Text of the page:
You must, however, have in-depth product knowledge to be able to offer the correct advice. “The advice and product variety you offer will encourage customers to return to your store. Not every customer needs to be bombarded with technical information, but sales staff must be able to answer questions and impart knowledge without overwhelming a customer.”

A specialist store should be an advertisement for a category of products that will educate customers about what is available in the market, believes Gordon.

“With merchandise like knives one has to appreciate that the majority of items will have to be kept behind glass for security and safety reasons and to prevent theft,” Gordon advises.

But, the element of touch and feel is important for selling and one needs to make sure that your staff will be opening display cases to take out merchandise for clients to handle. “It is therefore important that there is easy and regular access for sales staff.”

Sales staff should also clean the merchandise on a regular basis as you don’t want grubby fingerprints to show up over blades and handles.

“The key to success of selling in a specialised environment is to offer a wide variety of merchandise,” Gordon stresses. “Offer a complete spread of different quality merchandise at different price points.”

That is where an online presence can be beneficial to a brick and mortar store, which might not be able to display 3 000 knives. “Our website is probably our most valuable communication element regarding new product launches and enables us to show our entire range in a manner that is attractive and easily accessible.”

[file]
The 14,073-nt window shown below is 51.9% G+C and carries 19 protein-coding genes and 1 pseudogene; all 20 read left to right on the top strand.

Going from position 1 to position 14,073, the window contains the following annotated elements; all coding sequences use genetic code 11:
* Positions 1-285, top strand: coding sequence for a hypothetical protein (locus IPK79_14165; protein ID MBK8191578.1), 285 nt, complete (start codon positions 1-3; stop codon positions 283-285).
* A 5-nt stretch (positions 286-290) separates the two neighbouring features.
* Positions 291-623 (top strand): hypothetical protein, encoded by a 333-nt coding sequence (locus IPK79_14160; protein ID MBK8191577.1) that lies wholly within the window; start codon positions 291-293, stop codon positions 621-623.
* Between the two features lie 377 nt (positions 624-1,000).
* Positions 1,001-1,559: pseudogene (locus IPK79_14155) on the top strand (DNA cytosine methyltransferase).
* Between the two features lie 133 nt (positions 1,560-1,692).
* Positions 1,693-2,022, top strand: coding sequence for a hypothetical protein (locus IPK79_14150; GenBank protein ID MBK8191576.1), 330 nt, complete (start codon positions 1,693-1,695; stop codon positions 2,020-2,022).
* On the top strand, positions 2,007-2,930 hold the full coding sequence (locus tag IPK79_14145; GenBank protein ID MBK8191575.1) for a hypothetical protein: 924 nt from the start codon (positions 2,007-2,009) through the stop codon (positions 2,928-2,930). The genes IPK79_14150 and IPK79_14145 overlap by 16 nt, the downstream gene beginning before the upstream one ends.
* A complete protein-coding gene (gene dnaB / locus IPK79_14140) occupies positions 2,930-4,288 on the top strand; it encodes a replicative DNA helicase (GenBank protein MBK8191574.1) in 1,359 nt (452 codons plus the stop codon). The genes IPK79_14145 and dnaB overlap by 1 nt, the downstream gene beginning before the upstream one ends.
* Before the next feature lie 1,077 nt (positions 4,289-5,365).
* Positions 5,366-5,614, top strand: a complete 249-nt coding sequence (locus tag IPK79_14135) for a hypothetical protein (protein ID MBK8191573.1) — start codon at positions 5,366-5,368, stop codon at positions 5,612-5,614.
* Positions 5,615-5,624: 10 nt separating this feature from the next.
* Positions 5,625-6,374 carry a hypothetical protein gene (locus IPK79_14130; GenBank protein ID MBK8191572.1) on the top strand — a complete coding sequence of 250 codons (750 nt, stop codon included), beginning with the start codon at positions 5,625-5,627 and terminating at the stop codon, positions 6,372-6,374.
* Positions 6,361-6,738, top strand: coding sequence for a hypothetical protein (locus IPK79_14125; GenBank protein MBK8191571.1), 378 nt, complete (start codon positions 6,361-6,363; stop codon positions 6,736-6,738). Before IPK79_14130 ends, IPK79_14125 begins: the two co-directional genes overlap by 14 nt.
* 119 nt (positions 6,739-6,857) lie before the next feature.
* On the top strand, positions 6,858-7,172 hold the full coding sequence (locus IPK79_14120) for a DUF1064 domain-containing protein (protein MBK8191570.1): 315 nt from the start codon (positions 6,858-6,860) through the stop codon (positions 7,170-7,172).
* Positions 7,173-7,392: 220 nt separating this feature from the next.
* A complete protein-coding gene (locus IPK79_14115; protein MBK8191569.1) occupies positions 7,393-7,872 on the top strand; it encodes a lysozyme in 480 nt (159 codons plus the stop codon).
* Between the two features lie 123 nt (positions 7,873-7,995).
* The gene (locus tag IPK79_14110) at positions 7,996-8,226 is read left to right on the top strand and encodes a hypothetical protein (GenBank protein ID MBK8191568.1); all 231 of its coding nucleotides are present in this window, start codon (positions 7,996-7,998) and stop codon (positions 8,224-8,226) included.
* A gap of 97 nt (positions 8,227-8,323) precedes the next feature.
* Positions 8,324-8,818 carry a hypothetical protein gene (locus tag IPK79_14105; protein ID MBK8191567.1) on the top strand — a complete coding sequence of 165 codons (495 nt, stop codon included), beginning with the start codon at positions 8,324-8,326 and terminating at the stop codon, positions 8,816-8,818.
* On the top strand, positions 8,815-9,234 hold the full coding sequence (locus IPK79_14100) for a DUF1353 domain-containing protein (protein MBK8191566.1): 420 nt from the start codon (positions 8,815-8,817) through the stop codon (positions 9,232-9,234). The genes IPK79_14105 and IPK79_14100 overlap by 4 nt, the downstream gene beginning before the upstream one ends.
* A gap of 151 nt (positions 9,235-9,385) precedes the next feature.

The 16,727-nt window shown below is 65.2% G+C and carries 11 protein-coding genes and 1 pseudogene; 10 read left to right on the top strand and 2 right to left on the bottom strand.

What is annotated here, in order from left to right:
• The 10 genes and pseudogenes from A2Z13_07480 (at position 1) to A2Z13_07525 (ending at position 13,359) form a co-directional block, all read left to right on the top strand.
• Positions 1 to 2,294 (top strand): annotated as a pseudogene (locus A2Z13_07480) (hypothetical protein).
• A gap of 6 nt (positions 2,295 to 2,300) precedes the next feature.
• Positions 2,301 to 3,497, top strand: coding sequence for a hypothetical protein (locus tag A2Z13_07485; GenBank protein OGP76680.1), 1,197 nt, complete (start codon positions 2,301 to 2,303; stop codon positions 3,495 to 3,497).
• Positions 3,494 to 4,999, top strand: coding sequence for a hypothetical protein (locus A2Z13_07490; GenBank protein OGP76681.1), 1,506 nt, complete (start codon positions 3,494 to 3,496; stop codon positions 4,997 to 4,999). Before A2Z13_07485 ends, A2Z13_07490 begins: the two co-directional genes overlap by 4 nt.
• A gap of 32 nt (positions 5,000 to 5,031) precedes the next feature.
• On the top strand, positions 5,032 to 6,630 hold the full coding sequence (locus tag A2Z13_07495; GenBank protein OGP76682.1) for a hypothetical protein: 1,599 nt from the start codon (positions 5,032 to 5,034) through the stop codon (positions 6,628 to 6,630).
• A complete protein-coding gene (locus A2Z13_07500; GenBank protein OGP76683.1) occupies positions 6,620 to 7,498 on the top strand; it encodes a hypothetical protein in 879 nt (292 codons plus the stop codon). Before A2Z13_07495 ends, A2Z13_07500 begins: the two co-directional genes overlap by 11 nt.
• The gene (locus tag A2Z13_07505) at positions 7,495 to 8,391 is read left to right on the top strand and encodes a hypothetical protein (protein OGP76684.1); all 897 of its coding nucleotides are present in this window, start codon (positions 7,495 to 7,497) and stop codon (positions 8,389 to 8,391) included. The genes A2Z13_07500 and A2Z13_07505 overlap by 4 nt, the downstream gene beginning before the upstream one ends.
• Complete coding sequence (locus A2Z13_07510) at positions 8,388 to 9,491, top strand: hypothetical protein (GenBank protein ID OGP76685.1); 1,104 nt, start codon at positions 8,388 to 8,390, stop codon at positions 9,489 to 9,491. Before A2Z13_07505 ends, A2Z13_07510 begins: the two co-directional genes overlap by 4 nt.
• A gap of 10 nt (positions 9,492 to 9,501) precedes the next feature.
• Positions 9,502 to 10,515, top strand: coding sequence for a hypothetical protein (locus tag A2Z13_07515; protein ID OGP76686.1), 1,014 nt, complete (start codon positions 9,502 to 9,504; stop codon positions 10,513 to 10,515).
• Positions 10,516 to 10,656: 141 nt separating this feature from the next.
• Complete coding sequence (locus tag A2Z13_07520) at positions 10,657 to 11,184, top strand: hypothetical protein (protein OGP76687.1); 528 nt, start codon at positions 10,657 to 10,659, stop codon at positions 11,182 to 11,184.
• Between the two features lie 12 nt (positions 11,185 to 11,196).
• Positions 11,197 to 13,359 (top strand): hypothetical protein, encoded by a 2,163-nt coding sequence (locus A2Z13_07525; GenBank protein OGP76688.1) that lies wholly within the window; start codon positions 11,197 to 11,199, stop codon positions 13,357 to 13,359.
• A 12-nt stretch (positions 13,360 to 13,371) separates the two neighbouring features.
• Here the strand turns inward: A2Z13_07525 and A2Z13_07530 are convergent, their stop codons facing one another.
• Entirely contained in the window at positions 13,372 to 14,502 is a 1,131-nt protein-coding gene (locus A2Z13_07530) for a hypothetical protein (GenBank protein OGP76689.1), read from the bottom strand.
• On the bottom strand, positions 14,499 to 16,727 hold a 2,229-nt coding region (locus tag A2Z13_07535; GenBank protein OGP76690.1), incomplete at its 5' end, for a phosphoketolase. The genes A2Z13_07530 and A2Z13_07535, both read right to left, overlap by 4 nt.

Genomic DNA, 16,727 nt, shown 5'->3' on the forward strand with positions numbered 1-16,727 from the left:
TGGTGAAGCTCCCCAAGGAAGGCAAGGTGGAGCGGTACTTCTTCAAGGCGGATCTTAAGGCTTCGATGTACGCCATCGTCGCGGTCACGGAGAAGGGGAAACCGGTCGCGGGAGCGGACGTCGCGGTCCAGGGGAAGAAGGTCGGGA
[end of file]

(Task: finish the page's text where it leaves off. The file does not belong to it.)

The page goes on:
But, be very careful of the proliferation of fake and counterfeit products, which has become a serious problem, he warns. Some of the counterfeiters import cheap products in boxes that are a direct copy of a brand’s box, which they sell at a pittance.

This has harmed many brands “because there is a piece of rubbish inside, even though there is a well-known brand name on the blade”. He strongly advises retailers not to encourage and support counterfeit products, as it will rebound and give them a bad reputation if they sell a product worth R1 000 for R100 and it cannot perform the functions promoted by the real brand.

Tips for selling knives

In order to recommend the most suitable type of knife, you need to know who will be using it, and for what activities it will be used, says Stan Gordon of Sharp Edge, Sharp Shooter. An outdoorsman, for example, will want to carry a much sturdier knife than an executive who will prefer a more compact every day carry pocket knife. All knives are also designed with specific features that are best suited for the job they will be required to perform.

It will require comprehensive product knowledge for a salesperson to guide a customer to purchase the correct knife that will cater for his needs. Important facts to know will be basic knowledge of steel qualities and hardening processes, handle materials, shapes of blades, etc. he advises.

Some guidelines to keep in mind when making recommendations:

Fishing knives: a general knife used for filleting should have a thin, flexible blade. For deep sea game fishing, one would require a more robust butcher’s type knife.